The History of time: The first tools
The history of time is part of that of Man. He needs to measure time to manage his daily life and understand his environment. Throughout history, it has succeeded in creating tools allowing it to manage this time according to its needs. Optimize agricultural harvests, consolidate social structures and manage trade. But then, what are these tools that have allowed man to divide his day into 24 hours?
The first tools for measuring time: from the sundial to the hourglass
The history of time begins with sundials. More than 5000 years old, the first sundials deployed by man were obelisks. The sundial allows time to be measured using the shadow projected from a small stick onto the surface of the dial. This small object is called a gnomon.
Properly constructed, a sundial can measure time with remarkable accuracy. But this tool has its limits: it is unusable when the sun sets. Man has shown ingenuity to overcome this problem. Going through the candle, the water watch and the hourglass. The latter was widely used by sailors in the 14th century to calculate time over a predetermined period. Unlike its peers, the hourglass was not altered by its environment and was easily transported.
The first mechanical clocks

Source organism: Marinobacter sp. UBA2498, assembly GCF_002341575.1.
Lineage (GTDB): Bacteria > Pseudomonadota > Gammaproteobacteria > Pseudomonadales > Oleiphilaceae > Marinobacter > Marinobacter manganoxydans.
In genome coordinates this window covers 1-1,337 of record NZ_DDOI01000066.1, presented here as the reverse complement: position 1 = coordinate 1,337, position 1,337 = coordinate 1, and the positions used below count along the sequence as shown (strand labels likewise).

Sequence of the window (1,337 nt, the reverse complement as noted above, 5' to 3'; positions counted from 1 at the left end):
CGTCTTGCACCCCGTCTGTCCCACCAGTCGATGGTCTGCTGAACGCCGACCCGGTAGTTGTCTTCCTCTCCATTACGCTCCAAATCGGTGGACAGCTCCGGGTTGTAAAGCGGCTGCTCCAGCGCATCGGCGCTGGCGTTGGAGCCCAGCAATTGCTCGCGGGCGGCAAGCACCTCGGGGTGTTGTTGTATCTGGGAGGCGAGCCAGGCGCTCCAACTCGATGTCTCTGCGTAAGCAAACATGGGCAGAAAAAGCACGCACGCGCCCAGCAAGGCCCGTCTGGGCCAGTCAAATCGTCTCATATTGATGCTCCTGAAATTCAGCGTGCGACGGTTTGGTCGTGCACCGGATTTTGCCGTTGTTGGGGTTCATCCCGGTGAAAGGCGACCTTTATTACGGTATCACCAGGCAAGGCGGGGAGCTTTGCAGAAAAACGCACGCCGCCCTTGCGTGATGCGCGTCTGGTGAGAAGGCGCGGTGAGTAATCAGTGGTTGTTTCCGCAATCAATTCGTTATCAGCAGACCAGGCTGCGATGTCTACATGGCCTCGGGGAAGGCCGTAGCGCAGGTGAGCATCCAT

It was at the beginning of the 11th century that the first mechanical clock was created by Pope Sylvester II. The history of time is experiencing its first major evolution. His creation spread quickly and became popular during the 14th century throughout Europe. These clocks, due to their sizes, were placed on cathedrals and churches. Building on the work of Galileo, Christian Huygens built the first pendulum clock which improved the precision of existing clocks. We owe the first wearable watch to Peter Henlein, which appeared in the 16th century. This innovation is the beginning of a revolution in the watchmaking industry which will subsequently lead to the precious timepieces that we know today. The solar clock governed the rhythm of the city then the clock that of the home, modern times subsequently produced the watch. The tool becomes a piece of jewelry, it is no longer a question of wearing time on the wrist but of giving it its personality. Once again, you are now equipped to strut in front of your friends about watchmaking and the origins of Beaubleu.